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Monday, September 13, 2010

The Church of San Bambino

While we tend to the mundane here at home, our friend Jack is still on the road, and happily for us, writing back:

September 11 flags still flying in beautiful back country New York State. Cooperstown is in the middle of nowhere, but it is a gorgeous nowhere. Fall colors are threatening. In a few more weeks the countryside will be ablaze and, sadly, we will be long gone...

My dad loved baseball. He was a decent left-handed pitcher on sandlot teams in the Bronx, and he joyfully took me and my bro to Yankee games. First game I remember was in 1948, the summer Babe Ruth died. Joe DiMaggio was Yankee centerfielder and his bro Dominic was Red Sox centerfielder, playing next to some guy named Williams. Years later I was a high school catcher. So our trip to the Hall of Fame this morning was special for me....

If you are a baseball fan, you must visit Cooperstown some day. I'll leave you to the website for details. My only comment is that the part of the Hall where the inductees' plaques hang is set up like a Romanesque cruciform church, with the central altar dedicated to the five initial inductees (Ruth, Cobb, Wagner, Matthewson, and Johnson) and the side altars to the others. It is set up to evoke awe, like every church. We found ourselves whispering. I saw an older man in a Red Sox jacket staring at the Ted Williams plaque with tears coursing down his cheeks. Quite something....

Economic and Political Report: Not that you asked, but it feels to your inexpert observer that there is a limpness in the land, having driving 4000 miles so far. Lots of little shops shuttered, many foreclosure signs, "for sale" signs with DRASTICALLY REDUCED banners. We also find many restaurants darn close to empty, and are often the only people in our B&Bs. On the other hand, the trucks are rolling along the highways, so who knows? On the political front, applying the same sharp scientific analysis -- which in this case means reading local newspapers and listening to local chatter -- it seems clear the Democrats are about to take it in the shorts, primarily because of the limp feeling in the land. I am not saying anything new, but now I feel it.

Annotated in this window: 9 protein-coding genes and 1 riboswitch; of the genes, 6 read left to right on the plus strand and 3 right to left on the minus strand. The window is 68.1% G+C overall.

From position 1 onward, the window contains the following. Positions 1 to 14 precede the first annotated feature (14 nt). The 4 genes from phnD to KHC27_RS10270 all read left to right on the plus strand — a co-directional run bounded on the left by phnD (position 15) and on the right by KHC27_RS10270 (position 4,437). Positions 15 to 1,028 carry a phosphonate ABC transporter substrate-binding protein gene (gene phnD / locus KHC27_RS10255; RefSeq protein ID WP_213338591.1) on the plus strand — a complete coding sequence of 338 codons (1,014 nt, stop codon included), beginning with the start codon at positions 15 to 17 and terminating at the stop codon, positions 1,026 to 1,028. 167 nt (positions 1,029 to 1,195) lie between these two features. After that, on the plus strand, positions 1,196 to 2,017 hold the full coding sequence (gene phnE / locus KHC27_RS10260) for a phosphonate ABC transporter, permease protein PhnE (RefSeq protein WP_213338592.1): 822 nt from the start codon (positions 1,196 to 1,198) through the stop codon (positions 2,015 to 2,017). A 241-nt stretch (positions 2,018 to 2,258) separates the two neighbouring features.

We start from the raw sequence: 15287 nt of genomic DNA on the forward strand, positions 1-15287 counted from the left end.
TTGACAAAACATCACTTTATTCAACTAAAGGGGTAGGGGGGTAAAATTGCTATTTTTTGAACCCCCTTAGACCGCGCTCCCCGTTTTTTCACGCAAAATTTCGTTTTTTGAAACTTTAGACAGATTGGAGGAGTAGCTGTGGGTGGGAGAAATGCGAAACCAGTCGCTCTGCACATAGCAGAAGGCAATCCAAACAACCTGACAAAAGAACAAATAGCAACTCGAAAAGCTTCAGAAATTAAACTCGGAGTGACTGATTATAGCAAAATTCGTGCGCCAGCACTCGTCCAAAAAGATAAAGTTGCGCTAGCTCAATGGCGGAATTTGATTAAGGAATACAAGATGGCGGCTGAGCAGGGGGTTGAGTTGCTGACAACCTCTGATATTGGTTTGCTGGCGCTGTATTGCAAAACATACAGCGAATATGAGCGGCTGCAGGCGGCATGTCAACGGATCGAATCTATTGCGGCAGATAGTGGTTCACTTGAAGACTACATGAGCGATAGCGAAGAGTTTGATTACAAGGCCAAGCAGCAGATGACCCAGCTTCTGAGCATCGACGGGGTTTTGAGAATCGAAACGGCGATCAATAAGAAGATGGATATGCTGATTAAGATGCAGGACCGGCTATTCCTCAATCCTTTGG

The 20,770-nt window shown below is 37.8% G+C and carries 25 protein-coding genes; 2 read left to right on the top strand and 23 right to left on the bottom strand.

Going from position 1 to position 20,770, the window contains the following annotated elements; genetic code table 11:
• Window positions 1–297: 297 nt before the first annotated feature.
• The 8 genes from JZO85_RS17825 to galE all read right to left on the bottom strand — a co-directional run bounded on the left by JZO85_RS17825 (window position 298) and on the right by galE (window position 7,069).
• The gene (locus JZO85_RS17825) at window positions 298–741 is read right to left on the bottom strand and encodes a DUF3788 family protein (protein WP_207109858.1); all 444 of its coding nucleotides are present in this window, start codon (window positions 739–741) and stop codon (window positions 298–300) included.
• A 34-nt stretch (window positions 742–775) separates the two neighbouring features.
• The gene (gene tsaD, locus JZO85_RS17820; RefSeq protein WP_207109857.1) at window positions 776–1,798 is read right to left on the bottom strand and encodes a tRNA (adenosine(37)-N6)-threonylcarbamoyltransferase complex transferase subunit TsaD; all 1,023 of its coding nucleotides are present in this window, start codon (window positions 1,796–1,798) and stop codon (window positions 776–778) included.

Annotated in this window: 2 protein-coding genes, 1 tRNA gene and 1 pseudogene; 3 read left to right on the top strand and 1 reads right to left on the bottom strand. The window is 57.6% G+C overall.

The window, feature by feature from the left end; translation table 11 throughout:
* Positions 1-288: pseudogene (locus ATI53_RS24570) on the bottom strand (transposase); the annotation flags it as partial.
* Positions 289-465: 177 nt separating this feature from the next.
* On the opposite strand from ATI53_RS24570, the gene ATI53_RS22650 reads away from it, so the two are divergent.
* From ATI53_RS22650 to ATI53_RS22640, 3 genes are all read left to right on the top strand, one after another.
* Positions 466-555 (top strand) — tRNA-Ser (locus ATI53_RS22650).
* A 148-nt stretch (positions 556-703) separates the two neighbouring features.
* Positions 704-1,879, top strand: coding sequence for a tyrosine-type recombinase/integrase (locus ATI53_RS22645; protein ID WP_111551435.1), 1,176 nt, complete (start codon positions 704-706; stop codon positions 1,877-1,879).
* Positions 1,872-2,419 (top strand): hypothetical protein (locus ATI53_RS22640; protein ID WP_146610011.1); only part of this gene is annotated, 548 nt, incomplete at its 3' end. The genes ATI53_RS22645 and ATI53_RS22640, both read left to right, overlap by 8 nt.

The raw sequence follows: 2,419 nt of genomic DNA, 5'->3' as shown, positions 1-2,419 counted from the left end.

Political Sign of the Week: "Elect Enea For Coroner," in Mohawk, N.Y. I wonder if there's a pro-life candidate in the race.

Cool Place Name: Lovers Lane Road, near Pembroke, N,Y. Like to know the back story.

Comments (1)

Lots of little shops shuttered, many foreclosure signs, "for sale" signs with DRASTICALLY REDUCED banners.

One of the observations we made on our cross-country trek earlier this year is that mom-and-pop, locally owned and operated places were over represented among the shuttered and abandoned. For the most part, the chains and franchisees are doing well -- the corporatization of America continues.

As should be no surprise, we also saw many partially completed, ex-urban housing developments that appeared to be struggling. Kind of reminded me of the sidewalks I discovered in the local woods when I was a kid. Trees and bushes grew over and out of the cracks. Fallen leaves and the detritus of a forest floor covered most of the rest. At sidewalk end, where a street corner was intended, there was stamped into the cement a symbol with the name of a construction company and a date -- 1929.

We also saw indicators, on our trip, of economic strength in the Great Plains and the Mountain States. From the western border of Montana through the center of Iowa, life is good. Agriculture, mining and energy are doing well in those generally business friendly locales. So the wise advice is to Go West young man, but not too far West.

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